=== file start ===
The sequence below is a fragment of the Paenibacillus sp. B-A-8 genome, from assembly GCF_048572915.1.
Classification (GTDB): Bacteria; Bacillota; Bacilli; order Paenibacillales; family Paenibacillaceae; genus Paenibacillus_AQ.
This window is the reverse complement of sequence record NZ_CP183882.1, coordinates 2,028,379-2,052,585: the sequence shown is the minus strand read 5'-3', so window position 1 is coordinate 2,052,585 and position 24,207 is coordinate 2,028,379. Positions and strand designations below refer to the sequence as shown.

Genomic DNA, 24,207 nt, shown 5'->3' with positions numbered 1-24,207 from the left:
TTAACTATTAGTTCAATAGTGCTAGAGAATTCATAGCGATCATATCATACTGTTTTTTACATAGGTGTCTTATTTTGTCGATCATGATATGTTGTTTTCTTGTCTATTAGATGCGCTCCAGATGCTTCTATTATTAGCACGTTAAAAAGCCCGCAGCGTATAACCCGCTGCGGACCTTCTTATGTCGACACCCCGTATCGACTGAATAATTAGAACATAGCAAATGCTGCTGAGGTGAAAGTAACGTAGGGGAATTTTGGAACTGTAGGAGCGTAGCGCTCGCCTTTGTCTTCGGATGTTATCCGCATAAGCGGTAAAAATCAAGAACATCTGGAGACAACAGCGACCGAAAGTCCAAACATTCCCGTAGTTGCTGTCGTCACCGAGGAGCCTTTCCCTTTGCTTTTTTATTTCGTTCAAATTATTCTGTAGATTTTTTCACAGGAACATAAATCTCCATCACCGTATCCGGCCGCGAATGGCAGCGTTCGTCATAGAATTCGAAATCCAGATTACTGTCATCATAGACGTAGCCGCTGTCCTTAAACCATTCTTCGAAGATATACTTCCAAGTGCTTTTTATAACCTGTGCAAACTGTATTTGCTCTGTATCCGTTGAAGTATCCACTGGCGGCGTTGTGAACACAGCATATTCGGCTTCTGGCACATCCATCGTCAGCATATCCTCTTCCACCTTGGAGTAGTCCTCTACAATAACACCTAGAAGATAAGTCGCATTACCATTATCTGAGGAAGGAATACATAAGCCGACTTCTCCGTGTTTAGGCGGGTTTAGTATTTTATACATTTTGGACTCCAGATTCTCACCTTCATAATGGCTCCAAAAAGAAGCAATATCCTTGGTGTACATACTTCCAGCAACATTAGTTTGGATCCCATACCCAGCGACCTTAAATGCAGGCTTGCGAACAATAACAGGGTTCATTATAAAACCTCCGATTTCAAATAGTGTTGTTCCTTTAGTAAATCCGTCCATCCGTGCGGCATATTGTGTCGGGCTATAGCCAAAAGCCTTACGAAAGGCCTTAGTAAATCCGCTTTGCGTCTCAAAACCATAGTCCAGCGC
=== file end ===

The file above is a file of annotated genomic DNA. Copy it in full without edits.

The sequence below is a fragment of the Paenibacillus sp. B-A-8 genome, from assembly GCF_048572915.1.
Classification (GTDB): Bacteria; Bacillota; Bacilli; order Paenibacillales; family Paenibacillaceae; genus Paenibacillus_AQ.
This window is the reverse complement of sequence record NZ_CP183882.1, coordinates 2,028,379-2,052,585: the sequence shown is the minus strand read 5'-3', so window position 1 is coordinate 2,052,585 and position 24,207 is coordinate 2,028,379. Positions and strand designations below refer to the sequence as shown.

Genomic DNA, 24,207 nt, shown 5'->3' with positions numbered 1-24,207 from the left:
TTAACTATTAGTTCAATAGTGCTAGAGAATTCATAGCGATCATATCATACTGTTTTTTACATAGGTGTCTTATTTTGTCGATCATGATATGTTGTTTTCTTGTCTATTAGATGCGCTCCAGATGCTTCTATTATTAGCACGTTAAAAAGCCCGCAGCGTATAACCCGCTGCGGACCTTCTTATGTCGACACCCCGTATCGACTGAATAATTAGAACATAGCAAATGCTGCTGAGGTGAAAGTAACGTAGGGGAATTTTGGAACTGTAGGAGCGTAGCGCTCGCCTTTGTCTTCGGATGTTATCCGCATAAGCGGTAAAAATCAAGAACATCTGGAGACAACAGCGACCGAAAGTCCAAACATTCCCGTAGTTGCTGTCGTCACCGAGGAGCCTTTCCCTTTGCTTTTTTATTTCGTTCAAATTATTCTGTAGATTTTTTCACAGGAACATAAATCTCCATCACCGTATCCGGCCGCGAATGGCAGCGTTCGTCATAGAATTCGAAATCCAGATTACTGTCATCATAGACGTAGCCGCTGTCCTTAAACCATTCTTCGAAGATATACTTCCAAGTGCTTTTTATAACCTGTGCAAACTGTATTTGCTCTGTATCCGTTGAAGTATCCACTGGCGGCGTTGTGAACACAGCATATTCGGCTTCTGGCACATCCATCGTCAGCATATCCTCTTCCACCTTGGAGTAGTCCTCTACAATAACACCTAGAAGATAAGTCGCATTACCATTATCTGAGGAAGGAATACATAAGCCGACTTCTCCGTGTTTAGGCGGGTTTAGTATTTTATACATTTTGGACTCCAGATTCTCACCTTCATAATGGCTCCAAAAAGAAGCAATATCCTTGGTGTACATACTTCCAGCAACATTAGTTTGGATCCCATACCCAGCGACCTTAAATGCAGGCTTGCGAACAATAACAGGGTTCATTATAAAACCTCCGATTTCAAATAGTGTTGTTCCTTTAGTAAATCCGTCCATCCGTGCGGCATATTGTGTCGGGCTATAGCCAAAAGCCTTACGAAAGGCCTTAGTAAATCCGCTTTGCGTCTCAAAACCATAGTCCAGCGC